Nontunneled central venous catheters in patients with AIDS are associated with a low infection rate

Daniel J. Skiest, Patti Grant, Philip Keiser

Research output: Contribution to journalArticle

14 Citations (Scopus)

Abstract

Patients with AIDS frequently require long-term central venous access devices for intravenous (IV) therapy. We reviewed the medical records of all HIV-infected patients at a single large urban hospital who had a central venous catheter (CVC) placed during a 1-year period to assess the overall complication rate, infection rate, and the microbiology of infectious complications. One hundred fifty-six catheters were inserted in 87 patients for 11,041 catheter days. These catheters (142 of 156) were primarily nontunneled, nonimplantable CVCs (NT-CVCs), and analyses were limited to these. Of these catheters, 79% were primarily used to treat disease caused by cytomegalovirus (CMV). The complication rate for the NT-CVCs was 5.1/1000 catheter days with a mean time to any complication of 106 days. The total infection rate of the NT-CVCs was 2.8/1000 catheter days, and the serious infection rate (bacteremia) for the NT-CVCs was 1.4/1000 catheter days. The mean time to a serious infection was 407 days. None of the following parameters was associated with an increased infection rate: HIV risk factor, indication for catheter, medications received via catheter, number of catheter ports, anatomic site of catheter insertion, or the presence of neutropenia. NT-CVCs were associated with low complication and infection rates that were comparable with historical rates seen in AIDS patients with tunneled and totally implantable central venous access devices. NT-CVCs may be a safe, cost-effective alternative to other central venous access devices in patients with HIV/AIDS.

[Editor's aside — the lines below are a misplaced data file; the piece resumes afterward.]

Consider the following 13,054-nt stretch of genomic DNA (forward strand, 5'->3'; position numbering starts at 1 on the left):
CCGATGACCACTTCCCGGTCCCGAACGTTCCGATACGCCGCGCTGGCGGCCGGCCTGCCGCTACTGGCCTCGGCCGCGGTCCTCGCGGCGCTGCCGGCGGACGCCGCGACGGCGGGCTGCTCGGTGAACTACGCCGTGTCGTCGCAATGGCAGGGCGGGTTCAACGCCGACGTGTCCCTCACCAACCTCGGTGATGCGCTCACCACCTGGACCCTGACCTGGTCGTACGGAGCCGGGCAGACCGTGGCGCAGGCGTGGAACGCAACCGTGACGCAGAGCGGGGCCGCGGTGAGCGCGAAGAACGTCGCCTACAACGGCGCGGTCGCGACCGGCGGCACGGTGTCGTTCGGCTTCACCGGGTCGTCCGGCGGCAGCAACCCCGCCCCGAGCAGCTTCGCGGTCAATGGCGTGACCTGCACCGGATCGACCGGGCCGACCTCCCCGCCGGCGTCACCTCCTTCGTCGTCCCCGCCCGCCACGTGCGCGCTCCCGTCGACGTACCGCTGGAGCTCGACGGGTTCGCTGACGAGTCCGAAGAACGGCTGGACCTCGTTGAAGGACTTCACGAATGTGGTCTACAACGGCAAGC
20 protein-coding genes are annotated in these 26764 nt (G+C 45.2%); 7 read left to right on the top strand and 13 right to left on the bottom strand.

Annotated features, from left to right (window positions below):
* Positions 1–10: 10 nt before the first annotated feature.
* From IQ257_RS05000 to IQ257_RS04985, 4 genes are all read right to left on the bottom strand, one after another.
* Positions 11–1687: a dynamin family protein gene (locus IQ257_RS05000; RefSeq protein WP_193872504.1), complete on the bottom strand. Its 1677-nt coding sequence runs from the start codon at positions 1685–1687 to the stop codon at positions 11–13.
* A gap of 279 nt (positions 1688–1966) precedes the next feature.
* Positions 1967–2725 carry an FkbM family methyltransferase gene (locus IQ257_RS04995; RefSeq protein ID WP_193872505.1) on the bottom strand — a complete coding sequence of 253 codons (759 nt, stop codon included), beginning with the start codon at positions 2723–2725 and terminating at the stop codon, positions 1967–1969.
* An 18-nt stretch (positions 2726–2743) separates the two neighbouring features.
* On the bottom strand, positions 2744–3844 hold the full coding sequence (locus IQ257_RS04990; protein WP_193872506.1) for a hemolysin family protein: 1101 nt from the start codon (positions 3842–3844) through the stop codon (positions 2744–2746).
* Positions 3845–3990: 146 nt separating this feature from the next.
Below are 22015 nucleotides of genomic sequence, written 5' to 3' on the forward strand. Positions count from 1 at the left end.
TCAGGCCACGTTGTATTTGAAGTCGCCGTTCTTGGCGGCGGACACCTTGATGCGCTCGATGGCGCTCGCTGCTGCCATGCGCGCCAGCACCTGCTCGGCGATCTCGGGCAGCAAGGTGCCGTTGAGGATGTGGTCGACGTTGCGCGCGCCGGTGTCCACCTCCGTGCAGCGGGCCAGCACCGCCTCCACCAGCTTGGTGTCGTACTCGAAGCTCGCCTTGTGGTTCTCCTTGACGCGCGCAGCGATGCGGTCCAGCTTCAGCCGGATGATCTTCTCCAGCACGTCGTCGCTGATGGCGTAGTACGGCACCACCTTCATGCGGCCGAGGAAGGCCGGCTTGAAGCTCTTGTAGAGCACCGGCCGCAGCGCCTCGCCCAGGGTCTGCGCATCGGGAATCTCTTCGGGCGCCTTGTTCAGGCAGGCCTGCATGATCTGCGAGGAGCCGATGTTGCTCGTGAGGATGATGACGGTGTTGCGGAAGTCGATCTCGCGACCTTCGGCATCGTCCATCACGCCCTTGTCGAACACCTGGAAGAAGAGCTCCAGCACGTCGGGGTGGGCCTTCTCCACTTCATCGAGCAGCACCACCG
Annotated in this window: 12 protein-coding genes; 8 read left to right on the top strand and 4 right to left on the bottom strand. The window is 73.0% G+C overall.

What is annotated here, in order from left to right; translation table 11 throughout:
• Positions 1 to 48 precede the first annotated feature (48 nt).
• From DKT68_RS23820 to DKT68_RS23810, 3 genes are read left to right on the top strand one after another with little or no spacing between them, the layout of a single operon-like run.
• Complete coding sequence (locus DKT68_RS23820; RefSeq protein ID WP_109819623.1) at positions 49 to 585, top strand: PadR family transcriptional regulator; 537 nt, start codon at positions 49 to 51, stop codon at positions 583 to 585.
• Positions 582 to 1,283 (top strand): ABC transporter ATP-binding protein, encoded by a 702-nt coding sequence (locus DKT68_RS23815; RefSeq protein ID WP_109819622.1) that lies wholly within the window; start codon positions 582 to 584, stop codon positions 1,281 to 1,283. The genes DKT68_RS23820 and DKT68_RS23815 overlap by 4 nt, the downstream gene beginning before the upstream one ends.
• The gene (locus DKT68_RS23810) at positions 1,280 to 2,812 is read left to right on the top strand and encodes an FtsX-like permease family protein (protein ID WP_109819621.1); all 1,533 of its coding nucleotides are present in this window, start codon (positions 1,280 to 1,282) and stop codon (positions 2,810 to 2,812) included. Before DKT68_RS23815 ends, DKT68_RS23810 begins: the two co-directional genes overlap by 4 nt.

Original languageEnglish (US)
Pages (from-to)220-226
Number of pages7
JournalJournal of Acquired Immune Deficiency Syndromes and Human Retrovirology
Volume17
Issue number3
StatePublished - Mar 1 1998
Externally publishedYes

Fingerprint

Central Venous Catheters
Acquired Immunodeficiency Syndrome
Catheters
Infection
Equipment and Supplies
HIV
Vascular Access Devices
Urban Hospitals
Bacteremia
Microbiology
Neutropenia
Cytomegalovirus
HIV Infections
Medical Records
Costs and Cost Analysis

Keywords

  • AIDS
  • Catheter infection
  • Central venous catheter
  • HIV

ASJC Scopus subject areas

  • Immunology and Allergy
  • Immunology
  • Virology

Cite this

Nontunneled central venous catheters in patients with AIDS are associated with a low infection rate. / Skiest, Daniel J.; Grant, Patti; Keiser, Philip.

In: Journal of Acquired Immune Deficiency Syndromes and Human Retrovirology, Vol. 17, No. 3, 01.03.1998, p. 220-226.

Research output: Contribution to journalArticle

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